By Michaela Copp
The holiday season is a glorious time for those of us who love food. Jump-started on Halloween with buckets of candy and ending on New Year’s with flutes of champagne, this period of the year is rife with delicious food and drink. Unfortunately, the holiday season is also associated with an increase in body weight. The media suggests the average American gains upwards of 7 to 10 pounds between Thanksgiving and Christmas, and in surveys, people estimate their weight increases by 5 pounds. But are these values accurate, or are they a gross exaggeration?
Several studies in Western societies have revealed that the average weight gain among adults between mid-November to mid-January is 0.5 kg (approximately a pound). Although this value is less than what is commonly asserted, the majority of people never lose the additional pound of weight put on during the holidays. Considering the average weight gain of an adult ranges from 0.5 to 1.0 kg per year, much of midlife weight gain could be attributed to holiday eating.
For people who are already overweight or obese, the outcome of holiday weight gain is more extreme. A study showed that the relative incidence of a large weight gain (>2.3 kg or >5 lbs) during the holiday season increases from 5% in those with a healthy body mass index (BMI < 25 kg/m2), to 11% in overweight individuals (BMI ≥ 25 and ≤ 30 kg/m2), up to 17% in those classified as obese (BMI ≥ 35).
The extra pound(s) of body weight during the holiday season is not restricted to adults. A study conducted at the University of Oklahoma revealed that college students experienced a significant average increase in body weight (0.5 kg) during the Thanksgiving break. In the study, 94 college students had their body weight assessed prior to, and immediately after, the Thanksgiving holiday break (13 ± 3 days). The findings of the study revealed an increase in body weight in males (0.6 kg), females (0.4 kg), and graduate students (0.8 kg). More notably, when the participants were categorized by BMI as normal or overweight, the normal group experienced a non-significant increase of 0.2 kg pre and post-Thanksgiving holiday, compared to a 1.0 kg increase in the overweight group.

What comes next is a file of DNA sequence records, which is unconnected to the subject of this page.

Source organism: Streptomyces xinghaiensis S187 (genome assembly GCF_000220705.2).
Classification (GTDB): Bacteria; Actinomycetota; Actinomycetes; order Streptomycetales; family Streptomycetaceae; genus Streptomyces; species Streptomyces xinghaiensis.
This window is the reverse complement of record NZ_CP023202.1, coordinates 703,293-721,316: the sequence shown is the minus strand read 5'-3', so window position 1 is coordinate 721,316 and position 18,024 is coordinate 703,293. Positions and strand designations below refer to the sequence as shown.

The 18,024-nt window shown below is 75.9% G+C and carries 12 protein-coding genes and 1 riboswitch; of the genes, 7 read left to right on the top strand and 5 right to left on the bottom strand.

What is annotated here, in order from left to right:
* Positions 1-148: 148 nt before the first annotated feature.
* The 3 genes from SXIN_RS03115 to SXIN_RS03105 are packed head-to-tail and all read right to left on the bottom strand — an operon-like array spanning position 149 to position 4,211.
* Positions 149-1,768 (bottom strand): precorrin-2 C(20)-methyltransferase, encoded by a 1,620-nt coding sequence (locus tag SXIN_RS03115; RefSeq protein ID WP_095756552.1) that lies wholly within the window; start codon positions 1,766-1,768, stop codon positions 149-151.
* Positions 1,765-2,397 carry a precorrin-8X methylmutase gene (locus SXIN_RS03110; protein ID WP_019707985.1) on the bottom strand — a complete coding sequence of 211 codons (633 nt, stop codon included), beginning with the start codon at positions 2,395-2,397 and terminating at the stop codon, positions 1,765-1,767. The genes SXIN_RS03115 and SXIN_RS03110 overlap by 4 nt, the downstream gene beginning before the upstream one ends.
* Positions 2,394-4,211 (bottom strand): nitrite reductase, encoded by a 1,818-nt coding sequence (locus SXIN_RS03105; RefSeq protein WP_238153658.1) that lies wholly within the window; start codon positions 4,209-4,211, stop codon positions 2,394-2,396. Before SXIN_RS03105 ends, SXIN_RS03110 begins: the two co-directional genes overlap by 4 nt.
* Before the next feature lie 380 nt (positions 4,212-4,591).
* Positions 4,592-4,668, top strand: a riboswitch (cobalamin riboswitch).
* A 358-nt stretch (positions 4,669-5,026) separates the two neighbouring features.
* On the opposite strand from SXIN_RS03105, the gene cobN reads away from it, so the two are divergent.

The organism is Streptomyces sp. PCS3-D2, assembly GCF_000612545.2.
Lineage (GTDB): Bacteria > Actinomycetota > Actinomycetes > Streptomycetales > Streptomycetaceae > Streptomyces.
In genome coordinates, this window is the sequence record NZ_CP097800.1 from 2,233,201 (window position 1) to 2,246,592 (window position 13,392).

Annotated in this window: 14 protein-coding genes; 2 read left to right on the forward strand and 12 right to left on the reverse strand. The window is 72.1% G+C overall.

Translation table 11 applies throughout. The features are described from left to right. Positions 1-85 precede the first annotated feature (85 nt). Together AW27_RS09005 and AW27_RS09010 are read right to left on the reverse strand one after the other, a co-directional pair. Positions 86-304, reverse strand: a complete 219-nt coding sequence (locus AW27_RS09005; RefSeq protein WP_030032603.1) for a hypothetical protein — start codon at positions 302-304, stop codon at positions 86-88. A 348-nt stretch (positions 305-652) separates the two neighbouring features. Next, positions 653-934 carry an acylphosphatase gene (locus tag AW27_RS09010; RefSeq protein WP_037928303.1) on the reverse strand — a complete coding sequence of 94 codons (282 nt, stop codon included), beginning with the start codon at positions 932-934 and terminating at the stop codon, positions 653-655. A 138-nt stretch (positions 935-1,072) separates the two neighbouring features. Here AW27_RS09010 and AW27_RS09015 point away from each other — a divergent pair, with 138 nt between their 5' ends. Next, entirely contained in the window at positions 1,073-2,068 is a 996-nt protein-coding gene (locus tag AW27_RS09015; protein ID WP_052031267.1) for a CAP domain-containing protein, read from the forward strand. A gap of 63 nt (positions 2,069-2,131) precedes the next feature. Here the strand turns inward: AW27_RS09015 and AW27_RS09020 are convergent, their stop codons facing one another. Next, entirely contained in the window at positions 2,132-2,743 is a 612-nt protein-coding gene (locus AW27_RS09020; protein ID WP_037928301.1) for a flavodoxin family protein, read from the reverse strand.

Fortunately, people don’t have to fall into this trap. The New England Journal of Medicine stated, “the less one gains, the less one then has to worry about trying to lose it.” So how is it possible to enjoy the holiday festivities, without putting on the pounds? Below are several tips backed by science for navigating the upcoming holiday season.
- Choose Protein: Protein has been proven to help maintain a healthy weight and improves satiety. Try to fill up on turkey, roasted chicken, or green beans before moving to the bread rolls.
- Drink Water: Pregaming Thanksgiving dinner with water is a useful way to feel fuller and consume fewer calories. Drinking water during meal time is another approach to slow down eating to give the brain time to register feelings of fullness.
- Move it and Lose it (or Maintain it): Staying active throughout the holiday season is one approach to ensure the added calories don’t have a lasting effect. Making a conscious effort to move, such as tracking steps with a pedometer, is an effective way to maintain an exercise regime and maintain weight.
- Practice Mindful Eating: Evidence suggests that focusing on how your body feels, such as performing a body scan meditation, helps manage cravings. An easy way to be mindful throughout holiday meals is to chew slowly, savor each bite, and wait before grabbing seconds.
- Cave in to Cravings (in moderation): Allowing yourself to enjoy a small slice of pumpkin pie, rather than avoiding dessert altogether, helps ensure you don’t go overboard and binge on the sweet treats.
Overall, when approaching this holiday season, remember to eat, drink, and cranberry.
Peer-edited by Samantha Stadmiller
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